Death: the Final Complication

By Dr Nichola Davis

 

Most junior doctors will tell you that signing their first death certificate is one of the most surreal experiences in their career. 

This duty appears to be one of the last remaining bastions exclusive to medical practitioners yet it barely rates a mention in most medical school curricula. Usually the first time a recent graduate sees a death certificate is when they are handed a blank one by a nurse who says, "Fill this out".

A Medical Certificate of Cause of Death (MCCD) more commonly recognised as a "death certificate" is a legally required record of a person's passing (although apparently no one has seen Bin Laden's). The certificate is usually required immediately following a death by family members in order to proceed with funeral arrangements. As a result MIPS members are often urgently called upon to consider their position.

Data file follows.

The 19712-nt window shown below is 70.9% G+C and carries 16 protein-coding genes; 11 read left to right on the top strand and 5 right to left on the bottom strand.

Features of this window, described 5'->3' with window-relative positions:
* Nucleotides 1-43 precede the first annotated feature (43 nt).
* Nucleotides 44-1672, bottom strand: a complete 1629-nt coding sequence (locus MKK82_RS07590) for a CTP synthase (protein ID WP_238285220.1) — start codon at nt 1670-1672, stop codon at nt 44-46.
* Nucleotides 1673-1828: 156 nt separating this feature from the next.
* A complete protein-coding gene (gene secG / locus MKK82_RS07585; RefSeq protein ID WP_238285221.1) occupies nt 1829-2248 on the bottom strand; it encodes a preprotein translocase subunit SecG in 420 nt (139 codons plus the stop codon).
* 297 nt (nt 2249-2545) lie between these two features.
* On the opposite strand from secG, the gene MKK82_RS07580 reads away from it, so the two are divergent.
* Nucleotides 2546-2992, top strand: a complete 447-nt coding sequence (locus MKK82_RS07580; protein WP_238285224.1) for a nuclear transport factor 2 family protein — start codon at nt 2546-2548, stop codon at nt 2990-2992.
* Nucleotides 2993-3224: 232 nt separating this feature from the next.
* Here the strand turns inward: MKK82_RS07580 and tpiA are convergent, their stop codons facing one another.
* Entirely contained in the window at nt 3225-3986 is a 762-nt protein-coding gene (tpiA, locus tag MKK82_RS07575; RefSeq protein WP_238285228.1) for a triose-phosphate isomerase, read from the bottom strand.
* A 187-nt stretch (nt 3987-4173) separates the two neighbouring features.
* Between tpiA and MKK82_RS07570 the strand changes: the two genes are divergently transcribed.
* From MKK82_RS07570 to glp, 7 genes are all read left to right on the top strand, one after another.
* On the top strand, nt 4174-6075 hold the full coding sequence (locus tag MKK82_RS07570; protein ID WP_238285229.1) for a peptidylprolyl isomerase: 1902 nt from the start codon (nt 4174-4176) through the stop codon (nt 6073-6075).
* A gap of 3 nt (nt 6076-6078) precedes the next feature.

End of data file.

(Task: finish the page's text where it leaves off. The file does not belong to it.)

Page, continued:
The format of Australian death certificates varies slightly in each state and is beyond the scope of this article however all Australian certificates are based on the World Health Organisation framework in order that international mortality statistics can be collated.

Medical practitioners have a legal, ethical and moral duty to ensure the accuracy of such death certificates for the following reasons:

  • Statistical and Public Health reasons
  • Legal/Financial ramifications. (Heath Ledger's $10 million life insurance was disputed for a number of reasons connected with the cause of death written by a medical practitioner on his death certificate.)